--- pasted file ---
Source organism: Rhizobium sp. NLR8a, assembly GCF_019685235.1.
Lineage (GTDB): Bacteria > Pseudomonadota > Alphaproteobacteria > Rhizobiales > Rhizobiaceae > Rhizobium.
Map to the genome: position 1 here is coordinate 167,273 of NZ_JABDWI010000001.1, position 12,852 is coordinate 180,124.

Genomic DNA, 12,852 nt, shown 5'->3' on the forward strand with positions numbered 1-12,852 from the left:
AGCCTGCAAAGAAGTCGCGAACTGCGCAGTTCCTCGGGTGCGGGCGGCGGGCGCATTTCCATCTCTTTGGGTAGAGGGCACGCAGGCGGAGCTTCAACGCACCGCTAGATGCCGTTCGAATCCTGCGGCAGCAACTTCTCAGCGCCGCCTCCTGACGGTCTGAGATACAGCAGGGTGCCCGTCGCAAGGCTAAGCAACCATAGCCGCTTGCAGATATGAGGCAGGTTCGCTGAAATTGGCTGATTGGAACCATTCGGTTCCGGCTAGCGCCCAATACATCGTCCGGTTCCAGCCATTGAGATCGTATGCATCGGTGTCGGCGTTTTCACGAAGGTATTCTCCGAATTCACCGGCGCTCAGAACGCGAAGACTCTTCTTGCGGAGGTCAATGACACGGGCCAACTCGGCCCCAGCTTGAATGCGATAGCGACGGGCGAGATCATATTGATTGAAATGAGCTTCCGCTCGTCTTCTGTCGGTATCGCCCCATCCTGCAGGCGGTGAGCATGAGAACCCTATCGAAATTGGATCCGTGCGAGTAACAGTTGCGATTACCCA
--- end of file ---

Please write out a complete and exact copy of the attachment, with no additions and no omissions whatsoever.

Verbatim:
Source organism: Rhizobium sp. NLR8a, assembly GCF_019685235.1.
Lineage (GTDB): Bacteria > Pseudomonadota > Alphaproteobacteria > Rhizobiales > Rhizobiaceae > Rhizobium.
Map to the genome: position 1 here is coordinate 167,273 of NZ_JABDWI010000001.1, position 12,852 is coordinate 180,124.

Genomic DNA, 12,852 nt, shown 5'->3' on the forward strand with positions numbered 1-12,852 from the left:
AGCCTGCAAAGAAGTCGCGAACTGCGCAGTTCCTCGGGTGCGGGCGGCGGGCGCATTTCCATCTCTTTGGGTAGAGGGCACGCAGGCGGAGCTTCAACGCACCGCTAGATGCCGTTCGAATCCTGCGGCAGCAACTTCTCAGCGCCGCCTCCTGACGGTCTGAGATACAGCAGGGTGCCCGTCGCAAGGCTAAGCAACCATAGCCGCTTGCAGATATGAGGCAGGTTCGCTGAAATTGGCTGATTGGAACCATTCGGTTCCGGCTAGCGCCCAATACATCGTCCGGTTCCAGCCATTGAGATCGTATGCATCGGTGTCGGCGTTTTCACGAAGGTATTCTCCGAATTCACCGGCGCTCAGAACGCGAAGACTCTTCTTGCGGAGGTCAATGACACGGGCCAACTCGGCCCCAGCTTGAATGCGATAGCGACGGGCGAGATCATATTGATTGAAATGAGCTTCCGCTCGTCTTCTGTCGGTATCGCCCCATCCTGCAGGCGGTGAGCATGAGAACCCTATCGAAATTGGATCCGTGCGAGTAACAGTTGCGATTACCCA